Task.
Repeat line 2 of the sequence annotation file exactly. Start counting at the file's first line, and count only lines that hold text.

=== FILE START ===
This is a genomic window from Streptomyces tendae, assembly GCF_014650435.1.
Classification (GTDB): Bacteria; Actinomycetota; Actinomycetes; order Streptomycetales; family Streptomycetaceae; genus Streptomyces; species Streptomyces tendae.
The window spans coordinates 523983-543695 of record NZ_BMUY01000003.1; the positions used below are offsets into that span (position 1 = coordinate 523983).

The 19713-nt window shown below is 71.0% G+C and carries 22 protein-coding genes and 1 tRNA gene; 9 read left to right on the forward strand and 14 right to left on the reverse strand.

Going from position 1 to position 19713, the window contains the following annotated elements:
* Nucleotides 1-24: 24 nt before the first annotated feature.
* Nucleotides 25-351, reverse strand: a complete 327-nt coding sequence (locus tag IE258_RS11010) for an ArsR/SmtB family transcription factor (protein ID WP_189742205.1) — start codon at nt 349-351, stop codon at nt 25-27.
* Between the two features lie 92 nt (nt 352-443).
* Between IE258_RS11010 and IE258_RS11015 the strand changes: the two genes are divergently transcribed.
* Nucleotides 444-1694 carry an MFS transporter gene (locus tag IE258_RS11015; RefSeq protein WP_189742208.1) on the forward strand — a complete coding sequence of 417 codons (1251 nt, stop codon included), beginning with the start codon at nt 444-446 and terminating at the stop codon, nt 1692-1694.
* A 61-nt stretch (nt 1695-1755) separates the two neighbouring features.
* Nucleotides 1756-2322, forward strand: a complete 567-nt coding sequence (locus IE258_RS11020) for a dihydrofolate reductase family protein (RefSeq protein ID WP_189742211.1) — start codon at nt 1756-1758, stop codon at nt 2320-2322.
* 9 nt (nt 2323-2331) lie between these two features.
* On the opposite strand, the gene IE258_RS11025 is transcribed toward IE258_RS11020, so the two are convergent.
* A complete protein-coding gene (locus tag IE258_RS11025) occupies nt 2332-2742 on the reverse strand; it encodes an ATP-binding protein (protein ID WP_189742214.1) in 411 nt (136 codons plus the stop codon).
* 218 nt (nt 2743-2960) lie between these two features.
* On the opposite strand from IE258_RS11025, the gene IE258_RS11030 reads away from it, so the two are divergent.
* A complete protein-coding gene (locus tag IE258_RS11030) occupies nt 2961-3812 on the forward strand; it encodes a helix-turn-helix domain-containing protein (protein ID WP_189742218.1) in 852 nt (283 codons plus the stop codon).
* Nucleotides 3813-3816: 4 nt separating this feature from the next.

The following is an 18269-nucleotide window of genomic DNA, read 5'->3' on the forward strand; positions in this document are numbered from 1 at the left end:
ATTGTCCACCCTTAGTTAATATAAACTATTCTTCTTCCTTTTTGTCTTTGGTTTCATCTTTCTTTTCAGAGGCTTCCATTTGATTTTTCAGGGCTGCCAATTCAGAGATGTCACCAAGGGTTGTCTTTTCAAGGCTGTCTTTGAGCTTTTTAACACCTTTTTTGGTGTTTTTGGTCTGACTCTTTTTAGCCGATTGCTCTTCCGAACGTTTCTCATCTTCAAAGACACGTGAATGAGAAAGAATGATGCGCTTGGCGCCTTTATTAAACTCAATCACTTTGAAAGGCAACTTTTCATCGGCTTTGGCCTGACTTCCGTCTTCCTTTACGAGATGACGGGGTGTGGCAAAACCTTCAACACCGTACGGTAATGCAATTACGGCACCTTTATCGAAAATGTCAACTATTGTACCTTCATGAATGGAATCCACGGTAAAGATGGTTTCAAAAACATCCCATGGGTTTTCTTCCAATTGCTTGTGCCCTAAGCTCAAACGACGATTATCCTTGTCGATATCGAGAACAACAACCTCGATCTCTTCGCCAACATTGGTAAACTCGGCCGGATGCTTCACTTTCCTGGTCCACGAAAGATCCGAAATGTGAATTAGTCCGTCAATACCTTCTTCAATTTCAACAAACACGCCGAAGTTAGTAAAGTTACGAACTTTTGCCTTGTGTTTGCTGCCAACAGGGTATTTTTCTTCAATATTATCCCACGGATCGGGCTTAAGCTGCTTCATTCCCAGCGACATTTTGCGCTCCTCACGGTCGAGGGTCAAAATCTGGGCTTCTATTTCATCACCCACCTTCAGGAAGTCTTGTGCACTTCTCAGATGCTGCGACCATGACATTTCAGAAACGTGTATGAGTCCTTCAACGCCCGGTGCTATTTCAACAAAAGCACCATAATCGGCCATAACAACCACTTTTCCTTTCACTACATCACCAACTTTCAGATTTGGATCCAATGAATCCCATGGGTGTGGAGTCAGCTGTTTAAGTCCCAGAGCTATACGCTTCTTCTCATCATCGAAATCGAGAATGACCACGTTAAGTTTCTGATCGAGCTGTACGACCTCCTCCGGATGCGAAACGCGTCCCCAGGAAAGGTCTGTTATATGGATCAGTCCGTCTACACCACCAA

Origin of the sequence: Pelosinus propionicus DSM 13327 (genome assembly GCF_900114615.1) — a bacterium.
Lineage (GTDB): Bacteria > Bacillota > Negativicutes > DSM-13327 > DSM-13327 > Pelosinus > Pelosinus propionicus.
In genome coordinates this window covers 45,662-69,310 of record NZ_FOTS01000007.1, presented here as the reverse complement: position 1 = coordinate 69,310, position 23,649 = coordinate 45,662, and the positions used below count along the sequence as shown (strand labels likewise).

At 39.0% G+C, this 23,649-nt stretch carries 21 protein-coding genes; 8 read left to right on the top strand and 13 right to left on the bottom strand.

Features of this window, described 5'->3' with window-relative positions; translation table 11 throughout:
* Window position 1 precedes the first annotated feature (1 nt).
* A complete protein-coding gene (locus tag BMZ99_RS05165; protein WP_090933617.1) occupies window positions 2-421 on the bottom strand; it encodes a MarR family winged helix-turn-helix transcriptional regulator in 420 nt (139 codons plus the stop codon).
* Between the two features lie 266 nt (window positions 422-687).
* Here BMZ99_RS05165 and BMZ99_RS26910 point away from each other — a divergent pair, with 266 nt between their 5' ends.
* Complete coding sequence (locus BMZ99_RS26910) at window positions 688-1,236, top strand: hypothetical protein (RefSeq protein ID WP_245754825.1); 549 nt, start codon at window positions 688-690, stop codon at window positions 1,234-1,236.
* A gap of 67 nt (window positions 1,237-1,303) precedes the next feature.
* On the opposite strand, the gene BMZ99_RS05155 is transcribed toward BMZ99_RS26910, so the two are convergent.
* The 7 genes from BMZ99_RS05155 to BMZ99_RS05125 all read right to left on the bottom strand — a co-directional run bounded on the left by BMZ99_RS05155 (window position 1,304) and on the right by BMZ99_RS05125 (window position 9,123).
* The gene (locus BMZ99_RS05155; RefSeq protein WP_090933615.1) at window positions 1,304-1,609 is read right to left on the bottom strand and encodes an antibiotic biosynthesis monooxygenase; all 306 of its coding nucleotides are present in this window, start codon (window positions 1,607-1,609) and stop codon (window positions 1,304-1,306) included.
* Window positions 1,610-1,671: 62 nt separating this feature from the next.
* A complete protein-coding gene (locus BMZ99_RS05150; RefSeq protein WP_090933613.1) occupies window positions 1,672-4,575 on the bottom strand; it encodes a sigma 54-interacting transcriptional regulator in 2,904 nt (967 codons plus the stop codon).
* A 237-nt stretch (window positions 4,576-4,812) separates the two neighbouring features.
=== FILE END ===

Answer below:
Classification (GTDB): Bacteria; Actinomycetota; Actinomycetes; order Streptomycetales; family Streptomycetaceae; genus Streptomyces; species Streptomyces tendae.